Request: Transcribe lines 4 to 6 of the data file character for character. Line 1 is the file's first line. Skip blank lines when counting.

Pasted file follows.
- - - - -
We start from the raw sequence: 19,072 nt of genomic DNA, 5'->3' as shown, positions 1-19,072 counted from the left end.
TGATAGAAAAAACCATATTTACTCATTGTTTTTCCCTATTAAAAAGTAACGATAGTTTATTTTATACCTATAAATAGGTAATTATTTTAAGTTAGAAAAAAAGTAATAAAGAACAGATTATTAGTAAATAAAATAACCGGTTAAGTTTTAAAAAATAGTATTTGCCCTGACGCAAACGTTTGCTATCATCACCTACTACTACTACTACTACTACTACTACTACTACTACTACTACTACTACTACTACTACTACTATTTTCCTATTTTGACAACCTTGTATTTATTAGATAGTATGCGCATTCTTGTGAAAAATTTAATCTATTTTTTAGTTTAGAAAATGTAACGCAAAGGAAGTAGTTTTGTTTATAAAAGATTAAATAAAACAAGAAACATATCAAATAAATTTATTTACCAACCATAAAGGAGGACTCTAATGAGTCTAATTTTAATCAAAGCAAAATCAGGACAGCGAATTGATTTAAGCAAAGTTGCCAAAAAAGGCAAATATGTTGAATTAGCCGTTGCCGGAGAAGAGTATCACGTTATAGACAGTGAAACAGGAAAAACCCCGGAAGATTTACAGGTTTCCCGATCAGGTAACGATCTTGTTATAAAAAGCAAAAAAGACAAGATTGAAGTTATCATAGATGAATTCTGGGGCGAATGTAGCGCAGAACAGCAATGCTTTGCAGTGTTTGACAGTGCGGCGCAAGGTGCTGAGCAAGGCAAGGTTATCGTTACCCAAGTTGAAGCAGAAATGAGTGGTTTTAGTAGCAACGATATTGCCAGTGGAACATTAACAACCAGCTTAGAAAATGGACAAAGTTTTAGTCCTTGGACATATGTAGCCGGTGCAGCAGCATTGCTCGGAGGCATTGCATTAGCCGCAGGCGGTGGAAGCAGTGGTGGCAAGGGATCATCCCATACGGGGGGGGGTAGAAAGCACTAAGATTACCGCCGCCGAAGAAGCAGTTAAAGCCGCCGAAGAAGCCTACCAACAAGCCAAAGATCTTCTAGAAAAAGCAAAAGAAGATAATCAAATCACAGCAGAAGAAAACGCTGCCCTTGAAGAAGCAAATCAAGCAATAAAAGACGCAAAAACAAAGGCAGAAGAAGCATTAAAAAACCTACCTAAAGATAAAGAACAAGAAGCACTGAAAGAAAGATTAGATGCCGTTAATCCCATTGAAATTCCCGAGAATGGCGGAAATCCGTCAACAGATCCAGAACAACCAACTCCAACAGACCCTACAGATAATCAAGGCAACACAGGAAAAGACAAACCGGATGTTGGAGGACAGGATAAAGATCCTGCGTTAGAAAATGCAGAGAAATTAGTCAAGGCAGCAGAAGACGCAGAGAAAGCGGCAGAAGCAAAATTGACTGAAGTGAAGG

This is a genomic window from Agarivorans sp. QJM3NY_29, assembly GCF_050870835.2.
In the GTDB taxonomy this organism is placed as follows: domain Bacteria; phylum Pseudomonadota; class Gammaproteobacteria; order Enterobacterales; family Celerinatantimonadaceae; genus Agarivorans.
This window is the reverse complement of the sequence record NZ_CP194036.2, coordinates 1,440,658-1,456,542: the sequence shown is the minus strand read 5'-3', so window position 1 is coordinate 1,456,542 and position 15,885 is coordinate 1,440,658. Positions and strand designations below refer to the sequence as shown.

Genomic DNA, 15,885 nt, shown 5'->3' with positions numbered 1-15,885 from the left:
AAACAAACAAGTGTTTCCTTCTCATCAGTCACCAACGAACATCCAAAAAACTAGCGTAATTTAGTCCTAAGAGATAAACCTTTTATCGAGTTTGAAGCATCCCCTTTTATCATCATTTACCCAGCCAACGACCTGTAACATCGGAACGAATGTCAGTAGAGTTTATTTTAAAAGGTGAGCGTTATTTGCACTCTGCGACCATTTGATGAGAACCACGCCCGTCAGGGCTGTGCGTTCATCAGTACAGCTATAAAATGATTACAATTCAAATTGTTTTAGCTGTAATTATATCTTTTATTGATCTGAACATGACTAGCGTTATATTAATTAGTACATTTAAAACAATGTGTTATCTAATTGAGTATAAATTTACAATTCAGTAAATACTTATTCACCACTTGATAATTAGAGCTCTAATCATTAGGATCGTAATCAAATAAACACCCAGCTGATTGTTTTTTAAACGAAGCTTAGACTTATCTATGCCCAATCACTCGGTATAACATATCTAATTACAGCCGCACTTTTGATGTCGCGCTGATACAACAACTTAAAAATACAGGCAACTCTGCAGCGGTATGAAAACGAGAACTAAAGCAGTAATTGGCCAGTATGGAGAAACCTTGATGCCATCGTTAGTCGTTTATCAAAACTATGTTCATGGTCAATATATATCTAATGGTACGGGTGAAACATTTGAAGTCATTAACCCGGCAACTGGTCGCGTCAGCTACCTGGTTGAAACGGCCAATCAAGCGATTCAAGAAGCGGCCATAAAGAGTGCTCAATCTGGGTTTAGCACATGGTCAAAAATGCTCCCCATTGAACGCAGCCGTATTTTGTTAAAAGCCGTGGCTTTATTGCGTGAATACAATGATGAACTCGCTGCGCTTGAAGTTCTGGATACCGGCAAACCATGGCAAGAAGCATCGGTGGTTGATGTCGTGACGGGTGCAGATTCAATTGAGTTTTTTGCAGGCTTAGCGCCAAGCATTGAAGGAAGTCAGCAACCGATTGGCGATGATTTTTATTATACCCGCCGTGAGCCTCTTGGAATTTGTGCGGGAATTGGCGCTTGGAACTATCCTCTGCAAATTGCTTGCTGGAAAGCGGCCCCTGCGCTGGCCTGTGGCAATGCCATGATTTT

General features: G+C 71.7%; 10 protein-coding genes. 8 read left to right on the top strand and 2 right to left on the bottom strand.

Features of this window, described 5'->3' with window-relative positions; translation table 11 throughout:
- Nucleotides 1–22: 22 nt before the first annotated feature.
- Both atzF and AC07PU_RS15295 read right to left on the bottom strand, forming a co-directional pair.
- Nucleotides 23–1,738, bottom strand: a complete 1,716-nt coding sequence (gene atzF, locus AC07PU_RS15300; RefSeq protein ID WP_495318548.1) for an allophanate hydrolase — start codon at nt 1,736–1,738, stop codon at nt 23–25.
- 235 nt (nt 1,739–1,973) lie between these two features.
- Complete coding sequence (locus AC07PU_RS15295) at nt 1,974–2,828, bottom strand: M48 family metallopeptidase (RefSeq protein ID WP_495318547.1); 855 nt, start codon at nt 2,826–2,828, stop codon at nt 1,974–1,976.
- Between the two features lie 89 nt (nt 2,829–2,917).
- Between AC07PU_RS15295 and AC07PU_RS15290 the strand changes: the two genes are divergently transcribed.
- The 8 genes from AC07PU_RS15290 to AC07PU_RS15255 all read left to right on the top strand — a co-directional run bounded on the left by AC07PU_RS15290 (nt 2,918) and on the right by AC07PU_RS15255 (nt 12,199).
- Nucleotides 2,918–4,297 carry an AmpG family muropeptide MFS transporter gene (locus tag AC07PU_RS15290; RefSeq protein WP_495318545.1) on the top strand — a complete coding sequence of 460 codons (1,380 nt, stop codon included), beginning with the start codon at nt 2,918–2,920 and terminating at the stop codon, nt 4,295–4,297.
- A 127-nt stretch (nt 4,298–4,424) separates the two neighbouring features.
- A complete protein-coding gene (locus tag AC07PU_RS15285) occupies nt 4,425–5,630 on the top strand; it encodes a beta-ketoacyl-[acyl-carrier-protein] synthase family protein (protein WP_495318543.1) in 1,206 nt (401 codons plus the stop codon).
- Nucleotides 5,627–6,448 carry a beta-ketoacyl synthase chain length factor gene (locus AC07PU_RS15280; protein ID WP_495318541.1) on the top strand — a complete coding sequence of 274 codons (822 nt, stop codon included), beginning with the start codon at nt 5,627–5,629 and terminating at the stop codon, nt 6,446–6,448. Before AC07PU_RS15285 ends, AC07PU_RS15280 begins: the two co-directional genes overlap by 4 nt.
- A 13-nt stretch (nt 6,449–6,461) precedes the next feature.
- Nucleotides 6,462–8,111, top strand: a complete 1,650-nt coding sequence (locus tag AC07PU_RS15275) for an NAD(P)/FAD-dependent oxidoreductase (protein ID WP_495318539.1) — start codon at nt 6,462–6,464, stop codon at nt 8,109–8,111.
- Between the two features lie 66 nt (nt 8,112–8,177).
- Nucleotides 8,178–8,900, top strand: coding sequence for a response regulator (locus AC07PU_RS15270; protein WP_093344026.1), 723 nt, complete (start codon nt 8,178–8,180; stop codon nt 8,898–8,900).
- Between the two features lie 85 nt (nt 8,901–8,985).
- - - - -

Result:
In the GTDB taxonomy this organism is placed as follows: domain Bacteria; phylum Pseudomonadota; class Gammaproteobacteria; order Enterobacterales; family Celerinatantimonadaceae; genus Agarivorans.
This window is the reverse complement of the sequence record NZ_CP194036.2, coordinates 1,440,658-1,456,542: the sequence shown is the minus strand read 5'-3', so window position 1 is coordinate 1,456,542 and position 15,885 is coordinate 1,440,658. Positions and strand designations below refer to the sequence as shown.

Genomic DNA, 15,885 nt, shown 5'->3' with positions numbered 1-15,885 from the left: